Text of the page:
EU state aid changes inadequate given what's ahead in the event of a crash out Brexit - IFA
Cheesemaker will be first firm in Europe to get approval for state aid on Brexit
The European Commission's decision to increase the limit on State Aid for farmers from €15,000 to €25,000 is an important first step in what could be facing farmers in the event of a crash out Brexit, according to IFA President Joe Healy but he warned that significantly more funding would be needed in a worst- case scenario.
Healy said in a ‘no deal’ Brexit, State Aid limited to €8,300 per year will not be enough given the losses that farmers have already encountered and will be facing in such a scenario.
The IFA President warned that such is the scale of the losses from a Brexit crash out, the EU Commission will have to be the primary source of funds for a Brexit emergency support package. With the uncertainty around Brexit and the danger of unprecedented losses for farming and the agriculture sector, we cannot put a limit on support at this time.
Joe Healy said the IFA has put proposals to the Government and the EU Commission for a comprehensive package of market supports and direct aid for farmers.
“We need to see much more urgency from the Minister and clarity on the details of exactly what mechanisms will be applied. Aid must go to farmers and not be gobbled up by others in the supply chain.”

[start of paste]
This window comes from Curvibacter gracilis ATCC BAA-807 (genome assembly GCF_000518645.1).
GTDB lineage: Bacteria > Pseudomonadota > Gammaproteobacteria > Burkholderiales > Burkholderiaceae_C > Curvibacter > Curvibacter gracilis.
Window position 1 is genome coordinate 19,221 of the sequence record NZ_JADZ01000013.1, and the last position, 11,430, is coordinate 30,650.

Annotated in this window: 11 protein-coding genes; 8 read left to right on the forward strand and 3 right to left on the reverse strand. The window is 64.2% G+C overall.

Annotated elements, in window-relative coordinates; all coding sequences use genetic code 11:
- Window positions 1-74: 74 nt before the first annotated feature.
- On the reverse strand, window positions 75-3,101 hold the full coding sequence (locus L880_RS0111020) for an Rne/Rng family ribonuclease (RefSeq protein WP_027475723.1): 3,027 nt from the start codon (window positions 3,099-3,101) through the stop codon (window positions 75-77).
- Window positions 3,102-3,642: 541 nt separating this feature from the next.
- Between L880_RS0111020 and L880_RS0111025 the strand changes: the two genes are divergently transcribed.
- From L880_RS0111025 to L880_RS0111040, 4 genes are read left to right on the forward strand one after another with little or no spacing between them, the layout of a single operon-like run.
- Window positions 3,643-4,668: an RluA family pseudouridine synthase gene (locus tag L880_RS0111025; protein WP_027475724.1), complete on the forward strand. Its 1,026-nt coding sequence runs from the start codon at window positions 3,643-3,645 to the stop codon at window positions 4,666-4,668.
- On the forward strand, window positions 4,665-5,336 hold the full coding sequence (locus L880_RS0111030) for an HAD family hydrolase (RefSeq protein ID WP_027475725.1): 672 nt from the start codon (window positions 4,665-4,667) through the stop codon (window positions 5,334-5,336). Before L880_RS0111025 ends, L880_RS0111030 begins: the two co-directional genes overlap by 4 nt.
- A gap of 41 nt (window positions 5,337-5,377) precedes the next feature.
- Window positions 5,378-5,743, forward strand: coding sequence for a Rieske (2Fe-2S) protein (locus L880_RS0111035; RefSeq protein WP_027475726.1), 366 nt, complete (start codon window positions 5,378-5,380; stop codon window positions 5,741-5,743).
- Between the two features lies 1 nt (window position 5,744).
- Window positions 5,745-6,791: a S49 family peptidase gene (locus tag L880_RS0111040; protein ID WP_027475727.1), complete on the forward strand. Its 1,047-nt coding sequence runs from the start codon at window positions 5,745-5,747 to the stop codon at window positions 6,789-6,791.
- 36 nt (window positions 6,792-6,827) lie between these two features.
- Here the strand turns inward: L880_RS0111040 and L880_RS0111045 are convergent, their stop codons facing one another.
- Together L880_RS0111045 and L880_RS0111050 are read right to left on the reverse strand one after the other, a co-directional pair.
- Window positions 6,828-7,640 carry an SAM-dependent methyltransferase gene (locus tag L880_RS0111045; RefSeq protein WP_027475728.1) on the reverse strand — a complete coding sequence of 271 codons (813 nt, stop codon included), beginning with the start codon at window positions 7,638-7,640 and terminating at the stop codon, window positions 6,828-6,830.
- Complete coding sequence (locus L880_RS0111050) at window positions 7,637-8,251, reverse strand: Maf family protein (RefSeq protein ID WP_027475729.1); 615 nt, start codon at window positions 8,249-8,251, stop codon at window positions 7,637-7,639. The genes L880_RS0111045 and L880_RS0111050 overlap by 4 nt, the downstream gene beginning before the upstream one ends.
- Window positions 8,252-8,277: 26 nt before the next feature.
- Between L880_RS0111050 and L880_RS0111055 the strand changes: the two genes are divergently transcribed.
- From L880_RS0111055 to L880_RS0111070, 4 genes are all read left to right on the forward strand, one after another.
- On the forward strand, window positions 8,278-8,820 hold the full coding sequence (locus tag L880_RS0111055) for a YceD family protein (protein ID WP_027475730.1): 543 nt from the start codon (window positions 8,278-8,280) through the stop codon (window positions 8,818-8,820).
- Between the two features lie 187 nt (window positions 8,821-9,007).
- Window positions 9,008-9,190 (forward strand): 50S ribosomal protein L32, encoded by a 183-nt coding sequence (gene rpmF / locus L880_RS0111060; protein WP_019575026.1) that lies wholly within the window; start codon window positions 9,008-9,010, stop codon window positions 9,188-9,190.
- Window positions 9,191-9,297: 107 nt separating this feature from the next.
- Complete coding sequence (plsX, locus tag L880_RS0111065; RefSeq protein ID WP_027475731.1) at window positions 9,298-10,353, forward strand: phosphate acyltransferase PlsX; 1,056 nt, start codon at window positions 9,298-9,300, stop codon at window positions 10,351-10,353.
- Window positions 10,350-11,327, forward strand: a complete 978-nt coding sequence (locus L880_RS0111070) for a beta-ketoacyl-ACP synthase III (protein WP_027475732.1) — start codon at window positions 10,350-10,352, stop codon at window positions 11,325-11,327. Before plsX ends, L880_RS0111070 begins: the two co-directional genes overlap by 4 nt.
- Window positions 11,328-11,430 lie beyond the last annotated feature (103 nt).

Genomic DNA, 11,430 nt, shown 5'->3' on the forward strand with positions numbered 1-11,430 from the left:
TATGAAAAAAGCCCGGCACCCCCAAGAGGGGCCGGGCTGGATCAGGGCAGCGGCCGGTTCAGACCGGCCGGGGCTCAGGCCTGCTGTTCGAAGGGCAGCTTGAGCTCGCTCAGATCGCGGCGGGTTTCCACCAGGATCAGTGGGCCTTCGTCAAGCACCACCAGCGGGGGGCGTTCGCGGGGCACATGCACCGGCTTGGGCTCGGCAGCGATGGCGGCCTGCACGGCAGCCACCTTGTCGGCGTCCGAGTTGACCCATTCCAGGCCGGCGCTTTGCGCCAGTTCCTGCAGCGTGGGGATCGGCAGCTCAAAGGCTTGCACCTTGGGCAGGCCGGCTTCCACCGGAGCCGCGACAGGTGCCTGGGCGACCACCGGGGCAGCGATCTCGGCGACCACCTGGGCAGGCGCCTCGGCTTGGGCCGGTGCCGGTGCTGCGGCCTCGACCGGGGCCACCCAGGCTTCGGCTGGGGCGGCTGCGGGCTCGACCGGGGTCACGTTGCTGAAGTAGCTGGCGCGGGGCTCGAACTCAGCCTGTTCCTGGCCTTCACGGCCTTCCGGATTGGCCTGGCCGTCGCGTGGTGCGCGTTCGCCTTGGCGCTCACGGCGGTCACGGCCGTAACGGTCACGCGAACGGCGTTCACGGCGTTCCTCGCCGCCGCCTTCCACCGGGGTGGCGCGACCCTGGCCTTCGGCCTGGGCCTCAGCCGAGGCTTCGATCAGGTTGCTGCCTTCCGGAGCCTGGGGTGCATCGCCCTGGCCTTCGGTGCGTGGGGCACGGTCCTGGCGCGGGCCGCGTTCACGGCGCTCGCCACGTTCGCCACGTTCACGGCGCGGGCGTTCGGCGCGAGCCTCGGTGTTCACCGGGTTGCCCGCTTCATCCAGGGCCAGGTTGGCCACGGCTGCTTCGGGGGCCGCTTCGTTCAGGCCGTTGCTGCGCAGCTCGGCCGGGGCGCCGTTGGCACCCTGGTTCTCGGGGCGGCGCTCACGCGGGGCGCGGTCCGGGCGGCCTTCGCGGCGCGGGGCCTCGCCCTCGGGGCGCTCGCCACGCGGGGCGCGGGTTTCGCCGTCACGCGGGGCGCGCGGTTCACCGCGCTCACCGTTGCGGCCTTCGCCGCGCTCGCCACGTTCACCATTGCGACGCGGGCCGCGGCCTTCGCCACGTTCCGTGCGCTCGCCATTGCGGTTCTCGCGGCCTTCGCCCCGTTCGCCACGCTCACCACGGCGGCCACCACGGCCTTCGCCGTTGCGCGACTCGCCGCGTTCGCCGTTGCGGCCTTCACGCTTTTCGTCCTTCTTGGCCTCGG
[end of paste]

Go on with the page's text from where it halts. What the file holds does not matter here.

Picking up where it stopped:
The EU move to relaxes stringent state aid rules as Britain threatens the dairy and beef sectors with trade war tariffs and a hard Border is imminent.
In an unprecedented development, the makers of Dubliner cheddar cheese will be the first company in Europe to benefit from approval to get state support to ride out the effects of Brexit, the Irish Independent has learned. It sets a precedent and will be watched closely across the EU.
The Cork-based Carbery Group is understood to have secured EU pre-approval to receive €6m from Enterprise Ireland as part of a larger €65m investment without being seen to breach state aid rules.
The money will fund diversification of the business, including finding alternatives to the UK market.
Almost half of Irish cheddar is exported to the UK.
There is no suggestion Carbery requires a rescue or is in any financial difficulty. However, winning approval to take on Enterprise Ireland investment will help the company shift production into mozzarella.
The cap for grant aids for farms will rise from €15,000 to €25,000 over three years under the new package.
EU state aid rules restrict government investment in companies and are heavily policed by Commissioner Margrethe Vestager, due to the risk of creating an uneven playing field for firms from different member states.
The approval for Carbery is a major coup for Business Minister Heather Humphreys and EU Agriculture Commissioner Phil Hogan.
Owned by four farmers' co-operatives, Carbery has 600 employees, eight plants and is active in 50 countries with sales in 2017 of €417m.